voiced/unvoiced detection ("John K. Bates" )

Subject: voiced/unvoiced detection
From:    "John K. Bates"  <jkbates(at)COMPUTER.NET>
Date:    Fri, 13 Nov 1998 13:59:06 -0500

Dear List, Pierre Divenyi's posting that cited de Boer's ideas on voice pitch mentioned some key ideas like: "de Boer did not base his model on autocorrelation" and, "stochastic process in which various alternative (instantaneous) pitches may coexist." According to my non-conformist interpretation, these ideas fit in with a "granular" approach to acoustic processing. Granularity allows a better statistical interpretation for addressing the voiced/unvoiced problem. The problem is to find the best method for getting the statistics. Classic autocorrelation is not one of them. In a 1995 publication ("A model of auditory perception" in Control and Dynamic Systems, Vol 69, Multidimensional Systems: Signal Processing and Modeling Techniques, Ed. by C.T. Leondes, Academic Press) I described a periodicity detector that was able to extract pitch as well as voiced-unvoiced detection. It operates by _assuming_ that all sounds are composed of stochastic multiple instantaneous elementary periodicities. An elementary periodicity consists of three similar events spaced by two equal intervals. The range of assumed periodicities covers seven octaves. Each periodicity is recognized as an independent event and collected in a running histogram. If there is a continuous sequence of similar periodicities, such as a voice or a musical tone, it can be called a "pitch." If a sound is purely random the histogram of periodicities will show a flat distribution over the histogram spectrum. Band-limited randomness in whispered speech forms clusters denoting formant periodicities. Thus, with or without a periodic glottal vibration, the formant periodicities may be identified. Examples of voiced and whispered speech are shown in the aforementioned chapter. This scheme gets voiced/unvoiced decisions along with the phonetic segmentation that I also described. These phonetic segments provide a meaningful, non-arbitrary interval for collecting statistics of the periodic events. I first tried getting the V/UV decision by analyzing periodicity clusters in the histogram distribution. Effectively, the histogram thus becomes the statistical equivalent of the correlator: the variance of the periodicity distribution can indicate the degree of randomness. However, I found experimentally that this method was not reliable. Instead it is better to use past history of periodic sequences to predict future periodic events. The method I chose compares the number of successful predictions against the average number of hits. For speech, predictions of voicing are limited to the normal pitch range. Experimental results have been consistent over a variety of utterances. Fricatives, plosives, and whispers are labeled as unvoiced, except for the vowel /oo/, which has a formant in the pitch range. In discussions on this granular approach the main concern is its apparent incompatibility with current models of cochlear functions. However, in view of the List's current quandary on unvoiced speech, the results I have obtained indicate that a granular-based approach to auditory modeling might be in order. In any case, this method may be useful in speech recognition. John Bates Time/Space Systems 79 Sarles Lane, Pleasantville, NY 10570 (914)-747-3143, jkbates(at)ieee.org Email to AUDITORY should now be sent to AUDITORY(at)lists.mcgill.ca LISTSERV commands should be sent to listserv(at)lists.mcgill.ca Information is available on the WEB at http://www.mcgill.ca/cc/listserv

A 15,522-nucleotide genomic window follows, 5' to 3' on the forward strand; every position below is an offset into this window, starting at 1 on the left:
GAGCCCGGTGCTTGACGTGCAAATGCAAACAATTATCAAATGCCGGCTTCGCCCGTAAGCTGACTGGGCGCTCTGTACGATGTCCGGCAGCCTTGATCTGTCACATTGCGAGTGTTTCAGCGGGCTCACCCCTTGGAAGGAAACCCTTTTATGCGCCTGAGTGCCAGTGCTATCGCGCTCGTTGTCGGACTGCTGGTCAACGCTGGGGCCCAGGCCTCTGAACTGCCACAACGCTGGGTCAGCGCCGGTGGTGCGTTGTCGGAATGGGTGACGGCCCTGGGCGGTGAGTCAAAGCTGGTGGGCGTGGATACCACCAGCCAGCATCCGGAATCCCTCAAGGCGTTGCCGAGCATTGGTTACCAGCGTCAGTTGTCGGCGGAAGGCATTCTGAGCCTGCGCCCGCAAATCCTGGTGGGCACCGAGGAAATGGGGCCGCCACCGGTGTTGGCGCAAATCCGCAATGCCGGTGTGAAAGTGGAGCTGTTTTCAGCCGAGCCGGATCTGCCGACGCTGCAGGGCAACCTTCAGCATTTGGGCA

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Electrical Engineering Dept., Columbia University